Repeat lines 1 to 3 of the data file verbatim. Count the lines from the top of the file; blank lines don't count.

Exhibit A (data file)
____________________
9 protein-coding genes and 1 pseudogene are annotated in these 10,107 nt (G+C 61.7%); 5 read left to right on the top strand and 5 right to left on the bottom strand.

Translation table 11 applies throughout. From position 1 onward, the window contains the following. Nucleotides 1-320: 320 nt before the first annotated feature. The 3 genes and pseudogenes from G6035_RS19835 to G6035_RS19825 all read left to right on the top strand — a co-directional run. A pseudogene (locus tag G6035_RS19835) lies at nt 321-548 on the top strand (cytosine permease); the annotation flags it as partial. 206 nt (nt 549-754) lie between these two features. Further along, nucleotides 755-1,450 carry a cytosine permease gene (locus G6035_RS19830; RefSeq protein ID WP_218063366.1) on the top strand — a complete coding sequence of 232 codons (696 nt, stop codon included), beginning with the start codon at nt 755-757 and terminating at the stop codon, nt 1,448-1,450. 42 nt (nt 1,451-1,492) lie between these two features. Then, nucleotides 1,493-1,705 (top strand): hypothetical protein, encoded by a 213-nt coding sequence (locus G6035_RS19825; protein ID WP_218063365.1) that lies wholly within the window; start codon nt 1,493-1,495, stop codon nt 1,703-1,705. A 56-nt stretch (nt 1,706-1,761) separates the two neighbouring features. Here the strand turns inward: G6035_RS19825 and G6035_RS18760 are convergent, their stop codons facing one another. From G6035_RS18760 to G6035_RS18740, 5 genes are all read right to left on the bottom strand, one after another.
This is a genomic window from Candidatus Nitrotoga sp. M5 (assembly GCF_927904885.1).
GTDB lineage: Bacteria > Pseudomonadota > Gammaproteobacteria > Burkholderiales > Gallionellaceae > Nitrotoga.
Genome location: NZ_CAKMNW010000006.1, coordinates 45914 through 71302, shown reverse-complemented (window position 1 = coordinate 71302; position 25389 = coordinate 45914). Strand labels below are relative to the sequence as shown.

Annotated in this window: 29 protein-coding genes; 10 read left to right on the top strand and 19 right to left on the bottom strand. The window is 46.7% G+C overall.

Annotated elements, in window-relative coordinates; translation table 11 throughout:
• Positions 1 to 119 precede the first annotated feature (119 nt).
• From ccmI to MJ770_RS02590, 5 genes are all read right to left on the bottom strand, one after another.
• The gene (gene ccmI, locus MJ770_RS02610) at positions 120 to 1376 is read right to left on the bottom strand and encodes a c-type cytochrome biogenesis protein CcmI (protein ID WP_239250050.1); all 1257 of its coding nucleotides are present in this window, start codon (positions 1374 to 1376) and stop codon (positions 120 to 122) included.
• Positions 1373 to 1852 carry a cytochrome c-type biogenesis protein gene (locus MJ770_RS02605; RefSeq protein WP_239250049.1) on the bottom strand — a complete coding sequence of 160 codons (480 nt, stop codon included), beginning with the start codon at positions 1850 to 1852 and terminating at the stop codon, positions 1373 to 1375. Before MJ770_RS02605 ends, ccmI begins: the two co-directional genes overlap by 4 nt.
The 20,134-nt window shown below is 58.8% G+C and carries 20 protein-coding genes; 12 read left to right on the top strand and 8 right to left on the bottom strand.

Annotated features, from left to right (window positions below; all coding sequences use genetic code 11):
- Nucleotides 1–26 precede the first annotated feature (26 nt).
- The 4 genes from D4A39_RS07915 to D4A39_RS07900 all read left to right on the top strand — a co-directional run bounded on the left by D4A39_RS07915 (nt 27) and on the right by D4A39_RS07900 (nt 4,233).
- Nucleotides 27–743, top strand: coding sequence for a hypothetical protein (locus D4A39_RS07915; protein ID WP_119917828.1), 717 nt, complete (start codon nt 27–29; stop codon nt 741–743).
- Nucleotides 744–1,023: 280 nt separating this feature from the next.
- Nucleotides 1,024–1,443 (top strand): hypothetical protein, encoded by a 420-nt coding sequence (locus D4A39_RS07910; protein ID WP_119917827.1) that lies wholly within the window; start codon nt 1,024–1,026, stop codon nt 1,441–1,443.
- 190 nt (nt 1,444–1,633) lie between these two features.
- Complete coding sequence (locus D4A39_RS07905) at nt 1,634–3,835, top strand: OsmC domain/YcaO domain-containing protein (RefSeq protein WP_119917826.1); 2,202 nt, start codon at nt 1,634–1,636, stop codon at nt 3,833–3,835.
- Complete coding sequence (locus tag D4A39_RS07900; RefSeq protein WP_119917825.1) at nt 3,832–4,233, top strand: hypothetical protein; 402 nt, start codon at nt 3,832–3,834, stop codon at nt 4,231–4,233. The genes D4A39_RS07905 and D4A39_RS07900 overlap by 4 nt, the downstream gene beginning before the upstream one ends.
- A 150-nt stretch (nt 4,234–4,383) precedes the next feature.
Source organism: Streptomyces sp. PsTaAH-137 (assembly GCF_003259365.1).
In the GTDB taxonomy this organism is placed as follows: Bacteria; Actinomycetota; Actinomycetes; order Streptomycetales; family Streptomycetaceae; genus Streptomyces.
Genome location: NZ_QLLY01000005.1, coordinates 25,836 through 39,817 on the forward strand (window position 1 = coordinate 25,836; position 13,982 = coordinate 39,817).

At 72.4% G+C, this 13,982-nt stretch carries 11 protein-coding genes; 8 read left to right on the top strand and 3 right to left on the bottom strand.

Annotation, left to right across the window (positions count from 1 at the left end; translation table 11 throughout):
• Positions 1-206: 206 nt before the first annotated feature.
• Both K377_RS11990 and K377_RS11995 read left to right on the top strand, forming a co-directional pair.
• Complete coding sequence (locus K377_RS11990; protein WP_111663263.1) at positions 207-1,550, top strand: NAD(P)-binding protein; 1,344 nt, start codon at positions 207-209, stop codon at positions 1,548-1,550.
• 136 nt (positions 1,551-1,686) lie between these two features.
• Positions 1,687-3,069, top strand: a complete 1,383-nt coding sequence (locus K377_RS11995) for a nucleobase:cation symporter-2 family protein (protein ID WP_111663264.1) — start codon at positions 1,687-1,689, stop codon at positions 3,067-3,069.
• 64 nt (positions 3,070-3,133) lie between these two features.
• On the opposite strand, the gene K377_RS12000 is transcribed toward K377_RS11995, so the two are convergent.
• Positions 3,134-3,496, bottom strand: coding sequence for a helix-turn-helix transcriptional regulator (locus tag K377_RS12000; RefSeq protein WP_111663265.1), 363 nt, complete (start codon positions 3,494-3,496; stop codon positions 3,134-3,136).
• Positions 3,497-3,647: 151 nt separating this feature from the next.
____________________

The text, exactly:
9 protein-coding genes and 1 pseudogene are annotated in these 10,107 nt (G+C 61.7%); 5 read left to right on the top strand and 5 right to left on the bottom strand.

Translation table 11 applies throughout. From position 1 onward, the window contains the following. Nucleotides 1-320: 320 nt before the first annotated feature. The 3 genes and pseudogenes from G6035_RS19835 to G6035_RS19825 all read left to right on the top strand — a co-directional run. A pseudogene (locus tag G6035_RS19835) lies at nt 321-548 on the top strand (cytosine permease); the annotation flags it as partial. 206 nt (nt 549-754) lie between these two features. Further along, nucleotides 755-1,450 carry a cytosine permease gene (locus G6035_RS19830; RefSeq protein ID WP_218063366.1) on the top strand — a complete coding sequence of 232 codons (696 nt, stop codon included), beginning with the start codon at nt 755-757 and terminating at the stop codon, nt 1,448-1,450. 42 nt (nt 1,451-1,492) lie between these two features. Then, nucleotides 1,493-1,705 (top strand): hypothetical protein, encoded by a 213-nt coding sequence (locus G6035_RS19825; protein ID WP_218063365.1) that lies wholly within the window; start codon nt 1,493-1,495, stop codon nt 1,703-1,705. A 56-nt stretch (nt 1,706-1,761) separates the two neighbouring features. Here the strand turns inward: G6035_RS19825 and G6035_RS18760 are convergent, their stop codons facing one another. From G6035_RS18760 to G6035_RS18740, 5 genes are all read right to left on the bottom strand, one after another.
This is a genomic window from Candidatus Nitrotoga sp. M5 (assembly GCF_927904885.1).